Yes, it’s about time I did.
I hate to ask people to play cards with me. Always have.
Even after 25 years of partnership, I don’t really like to call Mike and ask him to play. That’s all my fault, not his.
But if you want to play, and play with better partners, you just have to grow up, put on your big boy pants and do something about it.
Tuesday, Gail had a meeting at the Ruth Bancroft Garden, so she cancelled our regular game at Redwood. What to do, what to do?
Finally, after years of dithering, I bunched up my nerve and sent an email to someone I’ve always wanted to play with. Imagine my glee when I got a note back that he would love to?
I’ve liked Hugh Ross, and admired his game, as long as I can remember. Recent health problems have caused him to retire from top-rank competition, but he still enjoys the game, and would like to get out a little more, too. I picked him up at his home in the Oakland hills and we sped off to the club. People were impressed. Micky B. bribed the director to skip us.
Playing with Hugh is a dream–he is the nicest of partners, and his play is astounding. I saw defensive moves I’ve never seen before. I watched him balance with 4 points because he knew it was right. There is just so much I have to learn.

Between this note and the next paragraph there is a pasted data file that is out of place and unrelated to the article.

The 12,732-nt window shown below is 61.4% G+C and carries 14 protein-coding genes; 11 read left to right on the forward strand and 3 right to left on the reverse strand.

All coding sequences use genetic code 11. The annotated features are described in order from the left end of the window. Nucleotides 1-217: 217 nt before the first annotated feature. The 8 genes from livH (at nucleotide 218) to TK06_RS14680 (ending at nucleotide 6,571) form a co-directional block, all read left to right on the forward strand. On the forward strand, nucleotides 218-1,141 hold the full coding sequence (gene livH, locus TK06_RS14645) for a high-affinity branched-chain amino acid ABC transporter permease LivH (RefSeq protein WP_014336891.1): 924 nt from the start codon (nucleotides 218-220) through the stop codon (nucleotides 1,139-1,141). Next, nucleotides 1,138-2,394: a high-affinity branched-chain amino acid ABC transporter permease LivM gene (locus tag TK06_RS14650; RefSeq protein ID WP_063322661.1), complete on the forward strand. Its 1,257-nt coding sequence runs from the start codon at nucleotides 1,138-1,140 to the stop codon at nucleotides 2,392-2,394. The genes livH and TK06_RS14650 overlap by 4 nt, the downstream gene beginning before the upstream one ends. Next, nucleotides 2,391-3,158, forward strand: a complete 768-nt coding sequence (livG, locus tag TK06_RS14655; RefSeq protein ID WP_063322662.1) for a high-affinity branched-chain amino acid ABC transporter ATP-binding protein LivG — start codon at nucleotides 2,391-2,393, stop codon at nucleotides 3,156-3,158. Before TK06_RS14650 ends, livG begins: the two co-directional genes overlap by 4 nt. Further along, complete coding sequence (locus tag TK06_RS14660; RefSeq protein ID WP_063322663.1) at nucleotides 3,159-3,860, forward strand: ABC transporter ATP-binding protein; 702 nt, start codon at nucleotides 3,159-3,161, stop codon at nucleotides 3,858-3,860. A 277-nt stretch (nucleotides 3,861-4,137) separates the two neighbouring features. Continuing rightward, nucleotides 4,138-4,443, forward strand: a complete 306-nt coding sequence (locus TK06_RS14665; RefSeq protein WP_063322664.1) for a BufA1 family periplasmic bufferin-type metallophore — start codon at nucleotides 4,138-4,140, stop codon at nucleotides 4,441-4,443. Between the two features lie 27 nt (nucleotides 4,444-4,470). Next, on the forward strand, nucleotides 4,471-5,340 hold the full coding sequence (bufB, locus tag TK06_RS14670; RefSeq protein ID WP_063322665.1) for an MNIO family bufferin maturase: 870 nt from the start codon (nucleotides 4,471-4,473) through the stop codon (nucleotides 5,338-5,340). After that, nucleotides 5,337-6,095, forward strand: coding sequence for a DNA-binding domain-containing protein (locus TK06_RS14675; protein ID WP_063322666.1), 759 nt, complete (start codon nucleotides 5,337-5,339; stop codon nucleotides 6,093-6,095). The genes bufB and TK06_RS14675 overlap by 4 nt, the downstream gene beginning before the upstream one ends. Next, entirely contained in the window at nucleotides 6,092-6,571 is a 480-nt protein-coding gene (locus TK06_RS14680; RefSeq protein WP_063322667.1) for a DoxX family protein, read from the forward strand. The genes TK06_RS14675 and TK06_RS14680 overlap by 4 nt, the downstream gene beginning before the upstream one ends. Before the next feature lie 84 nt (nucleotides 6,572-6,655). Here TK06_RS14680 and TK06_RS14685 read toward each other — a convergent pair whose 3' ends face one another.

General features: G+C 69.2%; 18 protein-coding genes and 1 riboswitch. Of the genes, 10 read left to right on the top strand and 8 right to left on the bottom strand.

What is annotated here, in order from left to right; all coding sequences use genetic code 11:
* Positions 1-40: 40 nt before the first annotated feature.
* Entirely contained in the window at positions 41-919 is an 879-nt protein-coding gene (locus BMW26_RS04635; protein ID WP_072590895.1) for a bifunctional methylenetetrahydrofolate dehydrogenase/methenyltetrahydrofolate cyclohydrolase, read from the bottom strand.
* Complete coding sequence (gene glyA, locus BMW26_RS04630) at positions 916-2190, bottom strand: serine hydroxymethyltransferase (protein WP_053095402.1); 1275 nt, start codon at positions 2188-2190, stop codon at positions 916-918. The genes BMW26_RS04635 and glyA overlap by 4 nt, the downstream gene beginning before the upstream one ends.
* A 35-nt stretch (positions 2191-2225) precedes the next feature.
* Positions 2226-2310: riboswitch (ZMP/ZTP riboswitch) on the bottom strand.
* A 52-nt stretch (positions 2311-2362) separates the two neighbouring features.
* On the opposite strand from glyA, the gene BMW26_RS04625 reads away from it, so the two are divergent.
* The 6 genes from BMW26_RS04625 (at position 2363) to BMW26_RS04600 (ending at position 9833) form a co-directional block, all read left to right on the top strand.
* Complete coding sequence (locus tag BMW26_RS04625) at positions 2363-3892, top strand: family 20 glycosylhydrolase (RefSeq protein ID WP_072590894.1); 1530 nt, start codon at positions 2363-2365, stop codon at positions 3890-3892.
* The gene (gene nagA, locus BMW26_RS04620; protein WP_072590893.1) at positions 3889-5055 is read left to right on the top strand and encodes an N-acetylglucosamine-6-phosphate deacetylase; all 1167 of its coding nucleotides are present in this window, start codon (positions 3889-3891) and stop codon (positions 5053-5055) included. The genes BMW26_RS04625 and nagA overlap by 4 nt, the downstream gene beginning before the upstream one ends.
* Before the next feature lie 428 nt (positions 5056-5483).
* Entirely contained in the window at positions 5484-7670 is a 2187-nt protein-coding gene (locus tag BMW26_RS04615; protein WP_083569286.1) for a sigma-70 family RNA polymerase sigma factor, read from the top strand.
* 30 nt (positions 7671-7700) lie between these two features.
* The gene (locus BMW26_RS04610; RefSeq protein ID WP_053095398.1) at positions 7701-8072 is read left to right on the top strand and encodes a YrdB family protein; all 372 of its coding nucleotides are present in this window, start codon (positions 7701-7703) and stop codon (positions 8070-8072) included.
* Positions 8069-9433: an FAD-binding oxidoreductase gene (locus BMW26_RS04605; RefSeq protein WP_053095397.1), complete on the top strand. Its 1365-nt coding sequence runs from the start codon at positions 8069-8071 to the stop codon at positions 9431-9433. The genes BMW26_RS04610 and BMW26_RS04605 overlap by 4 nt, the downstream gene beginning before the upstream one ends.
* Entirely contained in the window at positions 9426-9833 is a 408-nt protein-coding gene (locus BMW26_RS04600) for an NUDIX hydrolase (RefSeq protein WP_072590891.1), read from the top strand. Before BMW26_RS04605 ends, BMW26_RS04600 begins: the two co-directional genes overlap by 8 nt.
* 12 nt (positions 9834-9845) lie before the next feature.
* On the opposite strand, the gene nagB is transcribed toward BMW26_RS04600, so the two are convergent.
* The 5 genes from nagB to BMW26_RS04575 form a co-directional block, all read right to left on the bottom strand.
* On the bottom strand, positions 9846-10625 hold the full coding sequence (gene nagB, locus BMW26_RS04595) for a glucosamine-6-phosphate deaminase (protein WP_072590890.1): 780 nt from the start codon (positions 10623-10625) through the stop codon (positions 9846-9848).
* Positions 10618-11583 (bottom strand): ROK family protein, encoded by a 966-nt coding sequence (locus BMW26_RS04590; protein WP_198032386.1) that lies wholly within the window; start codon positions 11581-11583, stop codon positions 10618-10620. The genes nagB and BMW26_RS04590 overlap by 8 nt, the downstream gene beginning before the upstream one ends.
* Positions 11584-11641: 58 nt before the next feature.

Mike Lawrence was the first person Hugh met when he moved here from Montreal in 1962, and they have been partners and friends ever since. I told Mike I had a game with Hugh, and he told me how much I was going to enjoy it. He was right.
There are drawbacks to playing with a world-class partner–if we get a bad board everyone thinks it’s my fault, if we get a good board he gets all the credit. I can live with that. I can live with the stunned looks on people’s faces when they see who I brought, too.
Our game was just average–a couple of slips, the bad luck of having Ron Kow and Danny Scarola at the table for the round where EW have two cold slams–which they bid, of course. New partnership miscommunication. Nerves (mine).
I had a great time. Hugh enjoyed himself, and says he’s willing to do it again. That growing up and doing the things you’re afraid of pays off, I guess. Now they tell me.